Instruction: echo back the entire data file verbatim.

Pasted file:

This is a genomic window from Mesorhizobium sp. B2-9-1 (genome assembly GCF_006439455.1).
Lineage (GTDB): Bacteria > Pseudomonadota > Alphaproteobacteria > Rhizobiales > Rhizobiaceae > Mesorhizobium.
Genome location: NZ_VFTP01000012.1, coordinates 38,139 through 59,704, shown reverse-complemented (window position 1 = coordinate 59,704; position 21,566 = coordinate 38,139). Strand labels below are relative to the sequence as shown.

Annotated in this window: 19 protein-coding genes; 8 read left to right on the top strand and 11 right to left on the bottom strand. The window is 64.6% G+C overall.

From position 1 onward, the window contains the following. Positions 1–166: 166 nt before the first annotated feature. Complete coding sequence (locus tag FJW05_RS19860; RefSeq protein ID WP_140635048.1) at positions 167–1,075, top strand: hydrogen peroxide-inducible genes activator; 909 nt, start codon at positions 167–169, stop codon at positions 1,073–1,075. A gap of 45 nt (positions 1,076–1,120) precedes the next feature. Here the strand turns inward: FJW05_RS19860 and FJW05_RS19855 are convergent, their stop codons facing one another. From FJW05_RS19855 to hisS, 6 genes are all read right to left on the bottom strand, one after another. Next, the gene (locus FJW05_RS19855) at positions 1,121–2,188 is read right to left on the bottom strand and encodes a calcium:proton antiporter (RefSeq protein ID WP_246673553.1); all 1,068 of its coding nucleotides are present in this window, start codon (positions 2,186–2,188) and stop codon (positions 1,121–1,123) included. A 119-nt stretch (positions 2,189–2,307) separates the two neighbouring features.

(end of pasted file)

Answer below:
This is a genomic window from Mesorhizobium sp. B2-9-1 (genome assembly GCF_006439455.1).
Lineage (GTDB): Bacteria > Pseudomonadota > Alphaproteobacteria > Rhizobiales > Rhizobiaceae > Mesorhizobium.
Genome location: NZ_VFTP01000012.1, coordinates 38,139 through 59,704, shown reverse-complemented (window position 1 = coordinate 59,704; position 21,566 = coordinate 38,139). Strand labels below are relative to the sequence as shown.

Annotated in this window: 19 protein-coding genes; 8 read left to right on the top strand and 11 right to left on the bottom strand. The window is 64.6% G+C overall.

From position 1 onward, the window contains the following. Positions 1–166: 166 nt before the first annotated feature. Complete coding sequence (locus tag FJW05_RS19860; RefSeq protein ID WP_140635048.1) at positions 167–1,075, top strand: hydrogen peroxide-inducible genes activator; 909 nt, start codon at positions 167–169, stop codon at positions 1,073–1,075. A gap of 45 nt (positions 1,076–1,120) precedes the next feature. Here the strand turns inward: FJW05_RS19860 and FJW05_RS19855 are convergent, their stop codons facing one another. From FJW05_RS19855 to hisS, 6 genes are all read right to left on the bottom strand, one after another. Next, the gene (locus FJW05_RS19855) at positions 1,121–2,188 is read right to left on the bottom strand and encodes a calcium:proton antiporter (RefSeq protein ID WP_246673553.1); all 1,068 of its coding nucleotides are present in this window, start codon (positions 2,186–2,188) and stop codon (positions 1,121–1,123) included. A 119-nt stretch (positions 2,189–2,307) separates the two neighbouring features.